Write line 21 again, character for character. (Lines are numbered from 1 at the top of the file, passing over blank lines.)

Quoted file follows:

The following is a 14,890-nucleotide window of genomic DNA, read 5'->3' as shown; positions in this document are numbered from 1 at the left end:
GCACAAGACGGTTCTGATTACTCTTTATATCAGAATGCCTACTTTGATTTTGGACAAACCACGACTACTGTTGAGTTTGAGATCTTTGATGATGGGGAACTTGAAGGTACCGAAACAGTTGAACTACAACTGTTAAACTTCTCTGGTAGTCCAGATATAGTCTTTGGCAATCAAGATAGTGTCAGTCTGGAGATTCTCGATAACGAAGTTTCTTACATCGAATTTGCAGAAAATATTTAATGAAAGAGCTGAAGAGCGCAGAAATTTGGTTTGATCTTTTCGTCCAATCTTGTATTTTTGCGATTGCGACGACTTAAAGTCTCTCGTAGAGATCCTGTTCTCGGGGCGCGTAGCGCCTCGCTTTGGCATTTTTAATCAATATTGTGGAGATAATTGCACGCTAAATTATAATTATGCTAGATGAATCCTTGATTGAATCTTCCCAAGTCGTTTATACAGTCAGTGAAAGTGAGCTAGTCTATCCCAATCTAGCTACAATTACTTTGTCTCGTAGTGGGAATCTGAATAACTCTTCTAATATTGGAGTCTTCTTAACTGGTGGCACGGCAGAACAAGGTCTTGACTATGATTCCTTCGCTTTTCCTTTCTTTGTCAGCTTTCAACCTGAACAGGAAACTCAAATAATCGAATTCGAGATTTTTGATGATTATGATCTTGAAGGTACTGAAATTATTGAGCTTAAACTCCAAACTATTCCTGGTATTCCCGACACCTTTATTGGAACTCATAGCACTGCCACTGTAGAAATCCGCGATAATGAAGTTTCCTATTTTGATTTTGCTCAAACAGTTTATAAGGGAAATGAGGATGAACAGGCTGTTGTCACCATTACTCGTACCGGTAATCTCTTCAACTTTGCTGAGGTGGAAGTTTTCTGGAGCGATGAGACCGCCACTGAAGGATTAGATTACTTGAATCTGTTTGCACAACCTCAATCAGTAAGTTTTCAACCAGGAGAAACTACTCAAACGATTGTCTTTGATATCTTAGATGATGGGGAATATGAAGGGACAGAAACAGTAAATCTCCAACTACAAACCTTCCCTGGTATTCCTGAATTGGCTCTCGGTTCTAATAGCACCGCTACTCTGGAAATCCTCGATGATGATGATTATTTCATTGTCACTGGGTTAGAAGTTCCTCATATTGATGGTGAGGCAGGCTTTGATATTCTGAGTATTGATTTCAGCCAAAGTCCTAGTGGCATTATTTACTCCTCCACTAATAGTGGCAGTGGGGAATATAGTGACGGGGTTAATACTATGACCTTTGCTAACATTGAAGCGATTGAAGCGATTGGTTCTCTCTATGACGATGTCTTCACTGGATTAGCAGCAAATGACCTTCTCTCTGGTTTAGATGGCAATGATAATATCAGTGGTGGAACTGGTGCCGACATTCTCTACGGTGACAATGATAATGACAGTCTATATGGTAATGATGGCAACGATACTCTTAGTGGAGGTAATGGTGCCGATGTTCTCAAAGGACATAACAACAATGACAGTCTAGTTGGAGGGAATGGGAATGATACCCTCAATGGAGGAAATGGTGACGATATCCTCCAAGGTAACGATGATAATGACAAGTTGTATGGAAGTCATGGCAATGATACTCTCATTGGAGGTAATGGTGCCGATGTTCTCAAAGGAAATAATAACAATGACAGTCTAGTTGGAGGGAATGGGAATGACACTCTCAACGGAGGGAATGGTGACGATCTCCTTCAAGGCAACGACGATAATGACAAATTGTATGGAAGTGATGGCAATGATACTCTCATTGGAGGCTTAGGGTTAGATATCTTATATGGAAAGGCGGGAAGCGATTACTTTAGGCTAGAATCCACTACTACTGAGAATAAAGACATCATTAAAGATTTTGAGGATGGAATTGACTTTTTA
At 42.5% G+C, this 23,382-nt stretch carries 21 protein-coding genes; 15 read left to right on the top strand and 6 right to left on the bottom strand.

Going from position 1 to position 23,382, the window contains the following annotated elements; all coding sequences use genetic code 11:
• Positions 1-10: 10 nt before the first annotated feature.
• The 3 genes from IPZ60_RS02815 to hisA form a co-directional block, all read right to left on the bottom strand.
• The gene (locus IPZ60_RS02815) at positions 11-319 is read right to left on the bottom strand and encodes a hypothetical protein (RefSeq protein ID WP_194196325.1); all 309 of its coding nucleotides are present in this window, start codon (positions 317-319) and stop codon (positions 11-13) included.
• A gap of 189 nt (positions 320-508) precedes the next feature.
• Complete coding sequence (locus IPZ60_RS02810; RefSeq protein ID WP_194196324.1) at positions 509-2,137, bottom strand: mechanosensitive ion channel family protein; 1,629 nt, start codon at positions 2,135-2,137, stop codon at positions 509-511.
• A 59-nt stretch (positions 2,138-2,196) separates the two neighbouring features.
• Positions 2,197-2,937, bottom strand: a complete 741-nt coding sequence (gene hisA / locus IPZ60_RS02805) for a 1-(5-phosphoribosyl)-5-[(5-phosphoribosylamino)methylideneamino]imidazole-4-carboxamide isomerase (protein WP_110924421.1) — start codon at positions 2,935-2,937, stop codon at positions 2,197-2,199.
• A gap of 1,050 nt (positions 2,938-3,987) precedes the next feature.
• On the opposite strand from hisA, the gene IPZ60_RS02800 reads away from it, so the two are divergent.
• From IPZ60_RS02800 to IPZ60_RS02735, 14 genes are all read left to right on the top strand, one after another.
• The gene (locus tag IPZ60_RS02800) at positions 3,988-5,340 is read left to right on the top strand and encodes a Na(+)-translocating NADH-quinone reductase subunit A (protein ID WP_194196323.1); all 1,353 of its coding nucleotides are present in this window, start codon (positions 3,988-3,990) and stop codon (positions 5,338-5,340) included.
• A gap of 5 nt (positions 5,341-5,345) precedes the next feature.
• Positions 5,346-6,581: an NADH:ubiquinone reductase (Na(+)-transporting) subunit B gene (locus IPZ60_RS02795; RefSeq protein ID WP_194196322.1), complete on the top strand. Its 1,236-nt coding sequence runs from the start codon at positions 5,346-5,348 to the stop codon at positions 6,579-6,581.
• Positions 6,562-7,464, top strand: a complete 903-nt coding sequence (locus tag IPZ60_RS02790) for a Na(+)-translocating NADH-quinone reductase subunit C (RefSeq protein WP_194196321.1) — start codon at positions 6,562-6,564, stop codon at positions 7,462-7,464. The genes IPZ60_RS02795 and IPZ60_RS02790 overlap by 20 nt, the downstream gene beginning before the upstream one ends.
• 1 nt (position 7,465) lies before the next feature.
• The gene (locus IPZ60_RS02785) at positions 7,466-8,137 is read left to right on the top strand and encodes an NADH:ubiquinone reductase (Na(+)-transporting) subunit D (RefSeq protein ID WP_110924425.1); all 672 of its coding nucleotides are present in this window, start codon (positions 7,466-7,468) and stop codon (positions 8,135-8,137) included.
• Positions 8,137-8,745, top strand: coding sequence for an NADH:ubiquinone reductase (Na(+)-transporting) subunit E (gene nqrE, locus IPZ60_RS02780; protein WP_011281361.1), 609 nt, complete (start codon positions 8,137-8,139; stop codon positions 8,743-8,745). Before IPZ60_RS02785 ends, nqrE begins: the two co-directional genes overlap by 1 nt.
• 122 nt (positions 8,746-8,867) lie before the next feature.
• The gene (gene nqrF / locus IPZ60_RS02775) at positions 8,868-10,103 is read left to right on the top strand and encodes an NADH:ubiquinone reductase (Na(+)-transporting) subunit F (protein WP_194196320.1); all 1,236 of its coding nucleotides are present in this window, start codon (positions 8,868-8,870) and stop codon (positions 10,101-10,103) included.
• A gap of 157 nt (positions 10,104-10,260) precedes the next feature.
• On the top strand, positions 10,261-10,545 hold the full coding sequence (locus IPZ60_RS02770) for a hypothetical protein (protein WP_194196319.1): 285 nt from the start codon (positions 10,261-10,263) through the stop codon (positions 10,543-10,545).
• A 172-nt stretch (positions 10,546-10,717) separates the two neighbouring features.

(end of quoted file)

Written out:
• Positions 8,137-8,745, top strand: coding sequence for an NADH:ubiquinone reductase (Na(+)-transporting) subunit E (gene nqrE, locus IPZ60_RS02780; protein WP_011281361.1), 609 nt, complete (start codon positions 8,137-8,139; stop codon positions 8,743-8,745). Before IPZ60_RS02785 ends, nqrE begins: the two co-directional genes overlap by 1 nt.